Case Study IV. The Experience of Doubt and Totality in Art

Study of the way in which the experience of doubt and totality are expressed
in the various types of art.

In his book Lof der scepsis, the Dutch classicist Rein Ferwerda discusses, among other things, the work of the two American and Jewish painters Barnett Newman (1905-1970) and Mark Rothko (1903-1970). After Auschwitz – a very explicit experience of doubt according to the school of maieutics – Newman distances himself from tradition and starts to paint abstractly. The ideal of pure beauty has become a strange ideal after the horrors of World War II. Ferwerda quotes Newman as follows:

“In those days [the postwar years] it was impossible to make the kind of paintings we used to make: flowers, reclining nudes and people playing the cello. We had to start all over again, as if painting was not only dead but had never existed” (Lof der scepsis, p. 85).

Barnett Newman, Untitled 1946 (foto G. Starke)

Newman essentially describes how the artist’s world has been totally disrupted by a horrific experience of doubt. He interprets this experience by making use of abstract symbols which only express his personal feelings and thoughts. After all, overall harmony has given way to the chaos experienced by the individual. ‘The postmodern painter,’ Ferwerda explains, ‘con-fronted with the horrors of mankind’s own making (concentration camps, atomic bombs), can only create his own ideas, without beauty, and pass them on to the viewers in this way’ (Lof der scepsis, p. 86). With Rothko we see the same development. He too begins his career as a figurative painter, but ends it as an abstract artist. Both Newman and Rothko are skep-tical of traditional standards of beauty. Both try to give a place to the unsettling and the chaotic in their artworks.

Mark Rothko, Red 1968 (foto G. Starke)

The development of people with a totality experience proceeds in a completely different way. It is known that during their experience they sometimes hear very special sounds and/or music and/or see extraordinary colors. After their experience they try to find these sounds and colors again on earth, for example through their own artistic expres-sions or in nature. Here are some of their testimonies:

“I heard very beautiful music. Formidably beautiful music, I had never heard that before.”

“I heard some kind of beautiful flute music.”

“I heard a kind of choral music. It was all voices, very distant. They weren’t singing words, but a long sustained ‘aaah’ tone.”

“Then I heard a new sound: a living sound, as if it was the richest, most complex, most beautiful piece of music I had ever heard. As the volume increased like a pure white light descending, the monotonous, mechanical beating that, it seemed for an eternity, had been my only company until then, disappeared.”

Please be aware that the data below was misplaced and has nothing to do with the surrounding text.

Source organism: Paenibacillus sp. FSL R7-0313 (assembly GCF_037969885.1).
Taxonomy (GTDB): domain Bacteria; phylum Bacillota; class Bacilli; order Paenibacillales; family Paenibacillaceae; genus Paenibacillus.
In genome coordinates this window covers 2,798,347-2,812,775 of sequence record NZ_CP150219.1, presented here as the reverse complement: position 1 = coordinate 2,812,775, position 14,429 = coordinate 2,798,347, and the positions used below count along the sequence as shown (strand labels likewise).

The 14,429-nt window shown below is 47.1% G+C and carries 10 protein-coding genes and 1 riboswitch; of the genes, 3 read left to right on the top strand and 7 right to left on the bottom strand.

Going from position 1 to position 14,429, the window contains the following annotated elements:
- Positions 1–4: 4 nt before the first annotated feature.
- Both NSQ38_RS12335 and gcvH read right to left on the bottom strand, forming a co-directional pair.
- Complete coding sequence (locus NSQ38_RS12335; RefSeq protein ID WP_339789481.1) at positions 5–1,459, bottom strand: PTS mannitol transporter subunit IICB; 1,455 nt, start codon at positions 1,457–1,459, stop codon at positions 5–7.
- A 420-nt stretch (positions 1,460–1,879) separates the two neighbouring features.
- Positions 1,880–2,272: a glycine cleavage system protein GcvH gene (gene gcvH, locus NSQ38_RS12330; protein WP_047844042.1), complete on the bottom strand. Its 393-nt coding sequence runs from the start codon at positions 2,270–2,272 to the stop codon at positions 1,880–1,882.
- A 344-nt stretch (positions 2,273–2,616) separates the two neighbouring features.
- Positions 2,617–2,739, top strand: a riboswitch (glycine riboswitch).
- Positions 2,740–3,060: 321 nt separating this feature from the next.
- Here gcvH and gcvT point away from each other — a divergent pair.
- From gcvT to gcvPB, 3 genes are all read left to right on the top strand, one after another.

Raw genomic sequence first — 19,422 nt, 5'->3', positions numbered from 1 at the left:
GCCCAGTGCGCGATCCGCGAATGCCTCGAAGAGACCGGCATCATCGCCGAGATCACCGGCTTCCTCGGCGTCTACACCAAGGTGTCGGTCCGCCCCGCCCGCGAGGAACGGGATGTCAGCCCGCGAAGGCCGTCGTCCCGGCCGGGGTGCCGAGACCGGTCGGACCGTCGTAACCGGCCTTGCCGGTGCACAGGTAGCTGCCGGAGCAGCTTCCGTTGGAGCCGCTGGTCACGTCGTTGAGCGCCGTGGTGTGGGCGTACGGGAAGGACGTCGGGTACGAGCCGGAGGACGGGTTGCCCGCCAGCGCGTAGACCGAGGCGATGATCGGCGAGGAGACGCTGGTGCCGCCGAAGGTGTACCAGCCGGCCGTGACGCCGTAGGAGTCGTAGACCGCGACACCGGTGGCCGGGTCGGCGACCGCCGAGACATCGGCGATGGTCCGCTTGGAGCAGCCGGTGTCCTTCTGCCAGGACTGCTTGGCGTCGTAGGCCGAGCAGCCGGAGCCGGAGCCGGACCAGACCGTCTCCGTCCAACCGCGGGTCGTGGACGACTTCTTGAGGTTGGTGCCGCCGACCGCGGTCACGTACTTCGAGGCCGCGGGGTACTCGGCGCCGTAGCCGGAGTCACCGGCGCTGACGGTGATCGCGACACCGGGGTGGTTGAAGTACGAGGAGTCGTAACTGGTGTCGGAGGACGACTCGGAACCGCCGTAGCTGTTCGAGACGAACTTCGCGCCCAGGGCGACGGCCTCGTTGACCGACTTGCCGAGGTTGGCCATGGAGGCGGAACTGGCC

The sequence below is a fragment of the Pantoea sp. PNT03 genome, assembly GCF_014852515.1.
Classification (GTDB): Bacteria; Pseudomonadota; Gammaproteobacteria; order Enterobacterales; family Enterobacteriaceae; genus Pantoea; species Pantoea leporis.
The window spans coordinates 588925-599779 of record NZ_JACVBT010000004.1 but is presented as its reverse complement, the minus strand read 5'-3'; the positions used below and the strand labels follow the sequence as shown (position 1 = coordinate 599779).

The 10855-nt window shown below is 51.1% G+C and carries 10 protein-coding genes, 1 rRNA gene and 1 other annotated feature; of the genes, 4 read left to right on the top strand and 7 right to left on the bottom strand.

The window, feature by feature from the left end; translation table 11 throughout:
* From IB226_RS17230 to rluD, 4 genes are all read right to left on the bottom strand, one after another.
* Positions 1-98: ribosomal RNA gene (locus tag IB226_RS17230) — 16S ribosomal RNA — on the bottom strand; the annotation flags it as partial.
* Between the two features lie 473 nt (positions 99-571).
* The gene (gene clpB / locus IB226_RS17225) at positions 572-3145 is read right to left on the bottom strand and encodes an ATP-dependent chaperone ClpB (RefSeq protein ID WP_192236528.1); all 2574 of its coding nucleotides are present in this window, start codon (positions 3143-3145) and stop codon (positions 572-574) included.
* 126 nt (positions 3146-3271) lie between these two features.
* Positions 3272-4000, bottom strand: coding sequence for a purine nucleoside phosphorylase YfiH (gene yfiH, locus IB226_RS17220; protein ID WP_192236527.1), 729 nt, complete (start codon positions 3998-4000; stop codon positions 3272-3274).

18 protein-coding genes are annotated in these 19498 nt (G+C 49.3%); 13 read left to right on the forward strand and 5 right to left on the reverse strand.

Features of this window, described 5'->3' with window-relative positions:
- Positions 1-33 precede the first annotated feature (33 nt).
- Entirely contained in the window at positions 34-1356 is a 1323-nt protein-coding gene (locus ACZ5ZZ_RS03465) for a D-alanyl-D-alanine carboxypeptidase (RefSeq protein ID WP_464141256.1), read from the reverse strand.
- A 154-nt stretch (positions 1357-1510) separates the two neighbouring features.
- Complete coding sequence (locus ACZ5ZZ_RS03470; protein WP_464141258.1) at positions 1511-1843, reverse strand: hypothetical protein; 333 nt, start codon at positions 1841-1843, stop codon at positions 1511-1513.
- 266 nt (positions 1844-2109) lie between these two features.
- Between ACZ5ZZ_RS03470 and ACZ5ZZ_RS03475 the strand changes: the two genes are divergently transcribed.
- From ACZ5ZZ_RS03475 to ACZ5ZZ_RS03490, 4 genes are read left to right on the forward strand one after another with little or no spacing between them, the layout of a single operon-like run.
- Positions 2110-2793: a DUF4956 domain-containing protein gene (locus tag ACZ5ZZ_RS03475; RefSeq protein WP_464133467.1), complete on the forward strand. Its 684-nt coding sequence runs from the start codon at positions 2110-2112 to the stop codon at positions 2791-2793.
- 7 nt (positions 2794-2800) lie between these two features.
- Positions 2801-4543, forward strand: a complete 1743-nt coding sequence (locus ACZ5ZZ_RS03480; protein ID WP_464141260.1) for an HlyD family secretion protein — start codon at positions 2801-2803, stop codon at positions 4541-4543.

“Turning to the nurse, she [the I-character’s sister] asked, ‘Do you hear that music too?’ And she received the answer, ‘I don’t hear anything.’ At exactly that same moment, I rushed into the room and asked, ‘Where is this paradisiacal music coming from?’ The chords echoed so loudly that they had awakened me from a deep sleep! As we talked about this, the music gradually got softer and finally stopped altogether. I looked at my mother: she had died! Her spirit had left her body, while the last note of transcendent music could be heard.”

“When my mother died in a hospital, I was told by the nurse – it was the middle of the night – to go wait in a waiting room, because I was upset. I sat there alone and heard incredibly beautiful music, choirs singing. At one point I ‘saw’ my mother being fetched by two angels; they were bringing her upstairs. They were holding her under her arm-pits. I knew then that she had died and I didn’t hear the music anymore. A few minutes later my aunt’s sister and father came to tell me that she had died. But I already knew. I was never into paranormal stuff and didn’t really believe in it at all. I thought everyone who believed in it was crazy.”

According to some experiencers, the music of Greek composer Iasos (*1947) resembles what they heard during their totality experience. Below is a music excerpt:

“Suddenly, out of nowhere, I was standing in a huge lawn with infinite flowers in countless shades of color; colors you don’t see here on earth. Everything was trans-lucent with ivory white […]. Everything was bright light, but it did not hurt my eyes, because the light was also in me; I WAS the light.”

“Because of the intense experience of the light of love during my NDE, I am moved by skies for the rest of my life. The light that penetrates the clouds, making the clouds shine, gives me something back from the other side, from the total. I look for the beau-tiful colors in the flowers that the sun shines on. No color makes it to the colors I saw during my NDE and yet I am always touched!”

Researchers can identify this theme through the study of works of art and literature, through conducting interviews and other research methods. Art can be seen as a revealing expres-sion of our deepest souls. Possibly it reveals aspects of the experiences of doubt and totality that cannot or can hardly be expressed through normal language!

Another fascinating question is whether and to what extent mainstream art can be com-pared to the artistic expressions of people with a totality experience. Can general properties be discovered in works of art in this context? Do these characteristics subsequently reveal something about our reality? To what extent does love actually play a role in art? These and many other questions are addressed in case studies like this one.